Of course, househunting is always a matter of trial and error. Reza first takes Anna Nicole and her entourage to a Spanish-style "cabana/cabona/cubano" that just doesn't click with his client. Anna Nicole is much more taken with the second house, which she attacks like a 200-pound Goldilocks: she raids the fridge, she tries out the beds, she sits fully clothed in the bathtub. Most house-shoppers will respectfully avoid touching the owner's personal things, and judge how they might like living there by relying on imagination. But not Anna Nicole. Accustomed to having her fantasy life manifested in concrete terms, she thinks nothing of trying out the place hands-on. Presumably she knows the beds belong to the owner, but that doesn't keep her from grabbing onto the headboard and seeing how well it rides. You'd imagine Anna Nicole would accept nothing less than her own mattress and box springs, but she needs to test out the idea of having sex in this bedroom, if not on this bed specifically. It may seem silly and inconsiderate to us, but from Anna Nicole's perspective it's as reasonable as checking out the insulation or the plumbing.
And in a broader symbolic sense, Anna Nicole is also invading our own homes and testing us out. She charges into our living rooms and unabashedly makes herself comfortable, giving her and us the opportunity to judge how good a fit her new Sunday night home on E! is. A lot of people aren't going to want to let this crazy woman in their house ever again, but others like myself will be inviting her back every week.
Completely delighted with everything, Anna Nicole declares that this is her house. But Howard and Reza discover a problem: she can't afford it. Anna Nicole is devastated, and starts whimpering like a little girl whose mommy won't buy her the toy she wants. We can't feel much sympathy for someone being denied a megabuck mansion, but this scene is important because it illustrates the fact that Anna Nicole Smith does not yet have the millions of dollars everyone thinks she does. She has some money, but she can't just buy everything she wants. She has her budgetary restrictions like any normal person, be they on a whole different scale.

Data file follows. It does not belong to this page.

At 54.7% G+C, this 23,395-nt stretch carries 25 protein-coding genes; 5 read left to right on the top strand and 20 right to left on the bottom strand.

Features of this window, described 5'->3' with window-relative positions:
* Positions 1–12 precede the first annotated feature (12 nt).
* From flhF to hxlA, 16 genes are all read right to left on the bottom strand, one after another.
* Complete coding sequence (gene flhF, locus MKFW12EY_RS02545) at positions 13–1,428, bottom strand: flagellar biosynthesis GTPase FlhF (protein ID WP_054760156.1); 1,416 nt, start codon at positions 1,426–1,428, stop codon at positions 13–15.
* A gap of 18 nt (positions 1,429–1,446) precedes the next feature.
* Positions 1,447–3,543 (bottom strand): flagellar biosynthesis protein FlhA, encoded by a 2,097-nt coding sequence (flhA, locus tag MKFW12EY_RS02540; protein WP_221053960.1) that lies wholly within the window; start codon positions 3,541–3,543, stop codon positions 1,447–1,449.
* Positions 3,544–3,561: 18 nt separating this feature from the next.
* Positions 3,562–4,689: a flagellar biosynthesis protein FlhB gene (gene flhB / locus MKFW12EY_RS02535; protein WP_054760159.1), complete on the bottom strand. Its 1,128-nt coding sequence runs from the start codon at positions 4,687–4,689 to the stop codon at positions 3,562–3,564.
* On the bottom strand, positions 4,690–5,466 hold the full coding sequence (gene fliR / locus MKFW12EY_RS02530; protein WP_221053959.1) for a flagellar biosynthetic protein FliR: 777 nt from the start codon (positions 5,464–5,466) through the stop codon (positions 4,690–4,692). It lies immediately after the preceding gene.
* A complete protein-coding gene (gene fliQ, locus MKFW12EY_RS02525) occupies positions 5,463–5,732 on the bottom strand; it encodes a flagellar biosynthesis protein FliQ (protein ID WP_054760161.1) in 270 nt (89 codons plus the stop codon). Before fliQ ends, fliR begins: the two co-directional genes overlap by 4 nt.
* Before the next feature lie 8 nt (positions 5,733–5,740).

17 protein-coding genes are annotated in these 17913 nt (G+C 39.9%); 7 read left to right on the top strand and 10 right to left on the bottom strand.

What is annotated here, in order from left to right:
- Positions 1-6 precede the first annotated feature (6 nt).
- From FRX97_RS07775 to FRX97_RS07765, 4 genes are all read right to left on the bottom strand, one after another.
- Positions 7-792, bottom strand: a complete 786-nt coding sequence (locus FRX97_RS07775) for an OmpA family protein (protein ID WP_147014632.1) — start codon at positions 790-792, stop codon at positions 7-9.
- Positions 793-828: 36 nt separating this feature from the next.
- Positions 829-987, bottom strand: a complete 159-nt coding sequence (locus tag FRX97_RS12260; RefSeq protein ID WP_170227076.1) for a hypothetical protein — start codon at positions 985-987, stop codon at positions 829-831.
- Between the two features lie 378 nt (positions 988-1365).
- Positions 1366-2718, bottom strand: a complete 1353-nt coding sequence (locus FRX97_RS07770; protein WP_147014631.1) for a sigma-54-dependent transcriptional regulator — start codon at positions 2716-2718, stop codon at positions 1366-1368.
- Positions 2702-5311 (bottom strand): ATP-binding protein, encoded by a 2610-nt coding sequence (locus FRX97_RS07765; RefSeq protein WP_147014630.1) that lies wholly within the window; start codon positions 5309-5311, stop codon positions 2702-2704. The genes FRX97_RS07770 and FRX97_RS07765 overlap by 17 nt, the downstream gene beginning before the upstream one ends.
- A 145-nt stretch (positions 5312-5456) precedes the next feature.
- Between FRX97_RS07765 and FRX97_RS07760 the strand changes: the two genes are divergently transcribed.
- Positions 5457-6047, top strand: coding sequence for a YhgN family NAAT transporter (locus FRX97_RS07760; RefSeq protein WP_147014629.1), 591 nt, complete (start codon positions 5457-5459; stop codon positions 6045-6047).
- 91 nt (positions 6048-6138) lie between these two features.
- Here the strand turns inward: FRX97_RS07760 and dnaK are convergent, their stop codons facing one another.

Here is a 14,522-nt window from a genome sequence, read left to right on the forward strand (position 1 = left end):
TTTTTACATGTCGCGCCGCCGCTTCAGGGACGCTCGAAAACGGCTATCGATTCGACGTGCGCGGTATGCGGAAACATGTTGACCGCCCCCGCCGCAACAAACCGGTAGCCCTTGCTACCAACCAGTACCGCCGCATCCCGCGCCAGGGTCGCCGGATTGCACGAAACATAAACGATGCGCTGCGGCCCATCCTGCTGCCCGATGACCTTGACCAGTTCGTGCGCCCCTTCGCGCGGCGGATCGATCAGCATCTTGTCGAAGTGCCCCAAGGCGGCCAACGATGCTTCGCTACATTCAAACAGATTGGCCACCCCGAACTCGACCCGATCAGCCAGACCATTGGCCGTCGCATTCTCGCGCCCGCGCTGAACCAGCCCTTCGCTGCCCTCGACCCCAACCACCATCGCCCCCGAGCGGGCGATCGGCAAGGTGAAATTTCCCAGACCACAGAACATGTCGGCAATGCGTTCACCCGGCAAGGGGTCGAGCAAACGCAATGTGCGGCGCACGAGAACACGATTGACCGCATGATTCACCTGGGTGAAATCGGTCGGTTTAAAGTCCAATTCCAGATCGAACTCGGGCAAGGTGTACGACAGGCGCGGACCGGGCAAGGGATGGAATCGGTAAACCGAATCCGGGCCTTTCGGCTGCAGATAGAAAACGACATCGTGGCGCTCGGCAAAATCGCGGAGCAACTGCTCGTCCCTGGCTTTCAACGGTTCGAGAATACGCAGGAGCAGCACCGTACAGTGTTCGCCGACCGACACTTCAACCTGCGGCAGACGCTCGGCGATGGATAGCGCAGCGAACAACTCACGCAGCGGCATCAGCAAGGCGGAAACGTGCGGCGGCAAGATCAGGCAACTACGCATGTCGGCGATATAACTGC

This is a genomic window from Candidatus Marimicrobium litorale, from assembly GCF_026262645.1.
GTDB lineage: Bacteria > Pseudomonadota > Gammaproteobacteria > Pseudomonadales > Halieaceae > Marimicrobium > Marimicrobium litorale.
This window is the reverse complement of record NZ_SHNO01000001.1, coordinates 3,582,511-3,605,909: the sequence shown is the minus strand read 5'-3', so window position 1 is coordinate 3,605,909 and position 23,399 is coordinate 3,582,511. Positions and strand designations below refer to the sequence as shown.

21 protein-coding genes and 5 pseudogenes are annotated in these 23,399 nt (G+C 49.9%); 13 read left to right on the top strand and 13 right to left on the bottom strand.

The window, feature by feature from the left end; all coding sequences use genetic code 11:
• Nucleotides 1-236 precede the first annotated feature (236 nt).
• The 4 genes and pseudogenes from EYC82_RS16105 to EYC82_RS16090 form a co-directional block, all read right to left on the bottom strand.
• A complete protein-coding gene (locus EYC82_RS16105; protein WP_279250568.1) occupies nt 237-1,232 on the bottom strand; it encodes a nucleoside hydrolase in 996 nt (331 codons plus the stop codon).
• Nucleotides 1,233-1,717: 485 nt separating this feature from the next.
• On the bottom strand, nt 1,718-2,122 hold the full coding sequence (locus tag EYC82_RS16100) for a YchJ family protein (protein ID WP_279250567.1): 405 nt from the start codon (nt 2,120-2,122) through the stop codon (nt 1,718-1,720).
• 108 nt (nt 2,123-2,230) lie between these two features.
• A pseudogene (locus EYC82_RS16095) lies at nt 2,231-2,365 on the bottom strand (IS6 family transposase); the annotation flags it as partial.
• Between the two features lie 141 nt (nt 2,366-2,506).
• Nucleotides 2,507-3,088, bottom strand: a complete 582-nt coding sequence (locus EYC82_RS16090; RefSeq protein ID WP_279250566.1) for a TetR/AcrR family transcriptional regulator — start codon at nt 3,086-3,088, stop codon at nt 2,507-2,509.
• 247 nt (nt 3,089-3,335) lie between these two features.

The search for a new home forces you to confront how and where you fit in with the rest of the world, especially when you're looking to buy an existing home instead of building one. You have to deal with your need to contort this external reality into the personal world you want to live in, and this generally demands compromises. Anna Nicole doesn't like to compromise anything. Reza shows her a third house, but it's too small and inadequate, and she's having no part of it. She announces that she's done looking at houses for the day, and conspiratorially tells the camera what she plans to do instead:
"I have to go home and masturbate. That's the real fun. I didn't get to masturbate this morning and I'm dying to, so I gotta go home."
I believe this sheds some light on Anna Nicole's eccentric behavior while househunting with Reza. Whenever you see her acting more lucid and mentally together, it may be because she had the proper opportunity to enjoy her personal time that morning.